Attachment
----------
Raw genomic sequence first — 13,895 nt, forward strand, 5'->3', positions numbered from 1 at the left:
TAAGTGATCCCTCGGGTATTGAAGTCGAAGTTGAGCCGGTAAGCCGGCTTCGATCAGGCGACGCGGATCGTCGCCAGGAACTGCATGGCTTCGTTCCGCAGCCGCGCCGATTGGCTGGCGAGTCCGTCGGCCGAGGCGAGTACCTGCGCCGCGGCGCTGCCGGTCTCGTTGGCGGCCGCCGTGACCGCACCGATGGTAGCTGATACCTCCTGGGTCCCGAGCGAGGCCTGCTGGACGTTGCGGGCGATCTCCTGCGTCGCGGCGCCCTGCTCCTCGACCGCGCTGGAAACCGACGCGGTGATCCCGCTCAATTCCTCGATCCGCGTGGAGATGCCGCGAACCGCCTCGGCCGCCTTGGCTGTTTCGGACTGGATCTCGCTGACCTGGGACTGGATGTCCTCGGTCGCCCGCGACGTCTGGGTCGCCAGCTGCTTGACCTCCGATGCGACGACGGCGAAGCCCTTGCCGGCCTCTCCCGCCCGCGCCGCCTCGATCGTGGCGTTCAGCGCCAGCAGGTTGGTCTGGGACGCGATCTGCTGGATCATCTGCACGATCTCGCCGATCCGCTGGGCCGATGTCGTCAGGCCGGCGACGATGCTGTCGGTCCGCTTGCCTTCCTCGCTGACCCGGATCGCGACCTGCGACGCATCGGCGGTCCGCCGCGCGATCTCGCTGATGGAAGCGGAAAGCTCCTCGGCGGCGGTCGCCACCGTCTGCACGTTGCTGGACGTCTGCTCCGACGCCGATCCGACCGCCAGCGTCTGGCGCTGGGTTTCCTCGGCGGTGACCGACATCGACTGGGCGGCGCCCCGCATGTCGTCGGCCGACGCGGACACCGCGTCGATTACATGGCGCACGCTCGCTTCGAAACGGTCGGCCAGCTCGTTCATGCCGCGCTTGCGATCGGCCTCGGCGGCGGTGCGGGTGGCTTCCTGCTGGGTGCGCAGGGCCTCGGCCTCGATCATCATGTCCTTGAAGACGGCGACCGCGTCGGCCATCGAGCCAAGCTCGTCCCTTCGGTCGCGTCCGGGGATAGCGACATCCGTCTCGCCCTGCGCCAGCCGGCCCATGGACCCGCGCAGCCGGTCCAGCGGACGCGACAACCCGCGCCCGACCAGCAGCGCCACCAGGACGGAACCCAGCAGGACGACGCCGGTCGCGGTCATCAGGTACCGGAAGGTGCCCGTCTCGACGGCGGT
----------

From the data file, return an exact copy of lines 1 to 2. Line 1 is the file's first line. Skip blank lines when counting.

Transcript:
Raw genomic sequence first — 13,895 nt, forward strand, 5'->3', positions numbered from 1 at the left:
TAAGTGATCCCTCGGGTATTGAAGTCGAAGTTGAGCCGGTAAGCCGGCTTCGATCAGGCGACGCGGATCGTCGCCAGGAACTGCATGGCTTCGTTCCGCAGCCGCGCCGATTGGCTGGCGAGTCCGTCGGCCGAGGCGAGTACCTGCGCCGCGGCGCTGCCGGTCTCGTTGGCGGCCGCCGTGACCGCACCGATGGTAGCTGATACCTCCTGGGTCCCGAGCGAGGCCTGCTGGACGTTGCGGGCGATCTCCTGCGTCGCGGCGCCCTGCTCCTCGACCGCGCTGGAAACCGACGCGGTGATCCCGCTCAATTCCTCGATCCGCGTGGAGATGCCGCGAACCGCCTCGGCCGCCTTGGCTGTTTCGGACTGGATCTCGCTGACCTGGGACTGGATGTCCTCGGTCGCCCGCGACGTCTGGGTCGCCAGCTGCTTGACCTCCGATGCGACGACGGCGAAGCCCTTGCCGGCCTCTCCCGCCCGCGCCGCCTCGATCGTGGCGTTCAGCGCCAGCAGGTTGGTCTGGGACGCGATCTGCTGGATCATCTGCACGATCTCGCCGATCCGCTGGGCCGATGTCGTCAGGCCGGCGACGATGCTGTCGGTCCGCTTGCCTTCCTCGCTGACCCGGATCGCGACCTGCGACGCATCGGCGGTCCGCCGCGCGATCTCGCTGATGGAAGCGGAAAGCTCCTCGGCGGCGGTCGCCACCGTCTGCACGTTGCTGGACGTCTGCTCCGACGCCGATCCGACCGCCAGCGTCTGGCGCTGGGTTTCCTCGGCGGTGACCGACATCGACTGGGCGGCGCCCCGCATGTCGTCGGCCGACGCGGACACCGCGTCGATTACATGGCGCACGCTCGCTTCGAAACGGTCGGCCAGCTCGTTCATGCCGCGCTTGCGATCGGCCTCGGCGGCGGTGCGGGTGGCTTCCTGCTGGGTGCGCAGGGCCTCGGCCTCGATCATCATGTCCTTGAAGACGGCGACCGCGTCGGCCATCGAGCCAAGCTCGTCCCTTCGGTCGCGTCCGGGGATAGCGACATCCGTCTCGCCCTGCGCCAGCCGGCCCATGGACCCGCGCAGCCGGTCCAGCGGACGCGACAACCCGCGCCCGACCAGCAGCGCCACCAGGACGGAACCCAGCAGGACGACGCCGGTCGCGGTCATCAGGTACCGGAAGGTGCCCGTCTCGACGGCGGT